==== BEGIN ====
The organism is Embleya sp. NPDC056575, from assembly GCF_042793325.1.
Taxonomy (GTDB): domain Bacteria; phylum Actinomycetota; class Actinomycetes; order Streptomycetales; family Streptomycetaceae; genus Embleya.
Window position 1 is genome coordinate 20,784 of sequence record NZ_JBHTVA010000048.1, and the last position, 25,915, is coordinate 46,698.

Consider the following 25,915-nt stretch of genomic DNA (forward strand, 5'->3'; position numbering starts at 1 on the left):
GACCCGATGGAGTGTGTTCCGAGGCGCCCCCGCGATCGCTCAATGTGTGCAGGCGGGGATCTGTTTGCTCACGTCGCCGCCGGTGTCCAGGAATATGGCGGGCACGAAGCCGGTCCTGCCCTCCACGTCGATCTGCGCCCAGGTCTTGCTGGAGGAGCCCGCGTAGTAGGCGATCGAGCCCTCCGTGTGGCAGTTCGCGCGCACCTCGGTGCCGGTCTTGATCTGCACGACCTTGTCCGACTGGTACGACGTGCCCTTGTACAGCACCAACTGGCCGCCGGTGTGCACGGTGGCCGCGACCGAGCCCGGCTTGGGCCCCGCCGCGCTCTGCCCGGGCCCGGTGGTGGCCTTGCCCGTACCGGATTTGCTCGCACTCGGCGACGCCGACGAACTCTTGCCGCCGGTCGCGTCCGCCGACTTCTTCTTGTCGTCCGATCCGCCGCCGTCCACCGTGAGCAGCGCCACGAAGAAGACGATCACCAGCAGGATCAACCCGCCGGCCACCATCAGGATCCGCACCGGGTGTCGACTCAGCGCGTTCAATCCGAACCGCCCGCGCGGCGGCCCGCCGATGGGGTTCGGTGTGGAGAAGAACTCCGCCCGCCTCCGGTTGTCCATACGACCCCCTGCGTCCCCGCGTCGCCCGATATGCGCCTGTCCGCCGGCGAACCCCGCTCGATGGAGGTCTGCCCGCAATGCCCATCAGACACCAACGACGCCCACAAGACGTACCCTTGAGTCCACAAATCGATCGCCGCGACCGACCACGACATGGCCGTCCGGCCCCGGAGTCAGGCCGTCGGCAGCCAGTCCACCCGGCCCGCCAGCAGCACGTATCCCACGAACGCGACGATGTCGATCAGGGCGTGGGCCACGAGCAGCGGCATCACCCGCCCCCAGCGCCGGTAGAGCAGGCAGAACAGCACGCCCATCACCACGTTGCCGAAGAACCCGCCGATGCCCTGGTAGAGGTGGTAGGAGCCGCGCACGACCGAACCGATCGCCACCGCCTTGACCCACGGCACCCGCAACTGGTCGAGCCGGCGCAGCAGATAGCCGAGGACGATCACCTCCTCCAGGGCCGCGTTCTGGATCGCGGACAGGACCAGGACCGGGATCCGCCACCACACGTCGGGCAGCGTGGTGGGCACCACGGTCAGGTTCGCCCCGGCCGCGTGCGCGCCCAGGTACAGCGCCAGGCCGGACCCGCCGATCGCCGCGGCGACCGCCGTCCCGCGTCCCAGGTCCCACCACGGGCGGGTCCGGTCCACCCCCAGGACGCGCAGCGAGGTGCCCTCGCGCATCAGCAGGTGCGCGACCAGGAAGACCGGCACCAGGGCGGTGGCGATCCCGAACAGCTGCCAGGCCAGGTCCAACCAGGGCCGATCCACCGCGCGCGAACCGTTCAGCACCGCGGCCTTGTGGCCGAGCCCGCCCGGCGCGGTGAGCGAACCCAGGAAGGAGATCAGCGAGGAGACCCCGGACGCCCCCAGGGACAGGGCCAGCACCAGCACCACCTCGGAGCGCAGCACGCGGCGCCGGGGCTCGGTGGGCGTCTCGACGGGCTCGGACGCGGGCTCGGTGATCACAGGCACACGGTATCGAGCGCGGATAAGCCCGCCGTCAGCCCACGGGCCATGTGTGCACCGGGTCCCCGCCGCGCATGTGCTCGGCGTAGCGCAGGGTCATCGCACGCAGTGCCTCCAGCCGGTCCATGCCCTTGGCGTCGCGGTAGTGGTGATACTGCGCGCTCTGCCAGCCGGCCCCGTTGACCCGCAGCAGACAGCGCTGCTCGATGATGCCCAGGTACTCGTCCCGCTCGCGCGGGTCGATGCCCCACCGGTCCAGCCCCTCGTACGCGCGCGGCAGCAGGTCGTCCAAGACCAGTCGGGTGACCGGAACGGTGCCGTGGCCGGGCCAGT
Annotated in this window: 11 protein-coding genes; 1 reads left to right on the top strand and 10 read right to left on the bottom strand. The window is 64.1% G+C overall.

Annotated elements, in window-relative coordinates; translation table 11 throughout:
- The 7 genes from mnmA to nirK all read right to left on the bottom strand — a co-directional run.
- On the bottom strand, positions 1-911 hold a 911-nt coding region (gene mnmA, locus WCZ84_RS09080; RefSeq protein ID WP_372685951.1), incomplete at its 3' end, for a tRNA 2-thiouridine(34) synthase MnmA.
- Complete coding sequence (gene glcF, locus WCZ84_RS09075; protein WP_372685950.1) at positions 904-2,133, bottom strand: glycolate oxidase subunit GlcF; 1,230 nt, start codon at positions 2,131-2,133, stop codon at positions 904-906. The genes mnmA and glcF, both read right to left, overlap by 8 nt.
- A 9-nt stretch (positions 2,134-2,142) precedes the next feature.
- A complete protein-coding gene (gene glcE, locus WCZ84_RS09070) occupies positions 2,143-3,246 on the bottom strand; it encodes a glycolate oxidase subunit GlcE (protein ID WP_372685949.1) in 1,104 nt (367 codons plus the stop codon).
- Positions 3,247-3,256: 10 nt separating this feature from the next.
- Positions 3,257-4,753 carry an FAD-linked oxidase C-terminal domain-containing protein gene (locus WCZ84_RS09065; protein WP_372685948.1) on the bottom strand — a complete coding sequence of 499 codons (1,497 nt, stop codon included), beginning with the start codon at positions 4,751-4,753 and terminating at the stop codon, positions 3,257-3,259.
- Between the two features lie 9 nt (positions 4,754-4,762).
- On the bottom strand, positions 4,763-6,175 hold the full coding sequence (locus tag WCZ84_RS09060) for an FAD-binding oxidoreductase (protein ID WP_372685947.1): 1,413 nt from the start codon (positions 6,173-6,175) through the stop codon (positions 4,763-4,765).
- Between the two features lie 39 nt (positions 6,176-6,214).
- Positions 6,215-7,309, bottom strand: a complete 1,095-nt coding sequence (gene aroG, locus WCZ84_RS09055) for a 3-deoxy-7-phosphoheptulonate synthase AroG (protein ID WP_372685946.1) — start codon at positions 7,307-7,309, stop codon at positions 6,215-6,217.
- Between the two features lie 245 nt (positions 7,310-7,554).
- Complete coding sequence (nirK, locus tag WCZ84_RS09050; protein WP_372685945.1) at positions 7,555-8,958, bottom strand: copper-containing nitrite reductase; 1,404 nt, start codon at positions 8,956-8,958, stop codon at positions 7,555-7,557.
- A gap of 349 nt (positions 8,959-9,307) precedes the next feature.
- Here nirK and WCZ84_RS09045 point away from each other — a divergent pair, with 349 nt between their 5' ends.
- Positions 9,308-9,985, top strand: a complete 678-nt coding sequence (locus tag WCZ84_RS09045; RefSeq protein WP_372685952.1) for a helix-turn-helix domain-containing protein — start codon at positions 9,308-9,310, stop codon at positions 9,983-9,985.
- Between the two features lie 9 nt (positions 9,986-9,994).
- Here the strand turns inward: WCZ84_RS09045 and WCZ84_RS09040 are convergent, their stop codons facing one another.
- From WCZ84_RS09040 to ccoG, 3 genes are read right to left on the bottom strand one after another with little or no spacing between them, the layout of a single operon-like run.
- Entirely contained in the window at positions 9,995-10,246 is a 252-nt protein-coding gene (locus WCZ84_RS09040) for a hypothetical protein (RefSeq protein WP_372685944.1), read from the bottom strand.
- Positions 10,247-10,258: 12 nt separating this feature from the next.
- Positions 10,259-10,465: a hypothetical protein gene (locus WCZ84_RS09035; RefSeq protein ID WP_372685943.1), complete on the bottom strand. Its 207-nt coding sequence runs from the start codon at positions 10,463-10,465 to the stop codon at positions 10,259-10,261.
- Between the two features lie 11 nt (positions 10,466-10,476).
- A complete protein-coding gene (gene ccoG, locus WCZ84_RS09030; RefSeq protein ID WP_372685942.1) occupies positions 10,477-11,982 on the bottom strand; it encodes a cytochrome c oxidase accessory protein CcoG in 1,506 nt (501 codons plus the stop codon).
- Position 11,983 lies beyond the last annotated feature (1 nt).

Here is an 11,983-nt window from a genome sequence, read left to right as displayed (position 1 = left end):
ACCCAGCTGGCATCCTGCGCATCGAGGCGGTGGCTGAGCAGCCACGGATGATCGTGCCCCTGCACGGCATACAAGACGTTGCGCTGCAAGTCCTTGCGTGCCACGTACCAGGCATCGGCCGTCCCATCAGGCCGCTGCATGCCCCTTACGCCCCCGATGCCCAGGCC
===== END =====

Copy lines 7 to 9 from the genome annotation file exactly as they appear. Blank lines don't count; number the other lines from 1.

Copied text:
Annotated elements, in window-relative coordinates; translation table 11 throughout:
- The 7 genes from mnmA to nirK all read right to left on the bottom strand — a co-directional run.
- On the bottom strand, positions 1-911 hold a 911-nt coding region (gene mnmA, locus WCZ84_RS09080; RefSeq protein ID WP_372685951.1), incomplete at its 3' end, for a tRNA 2-thiouridine(34) synthase MnmA.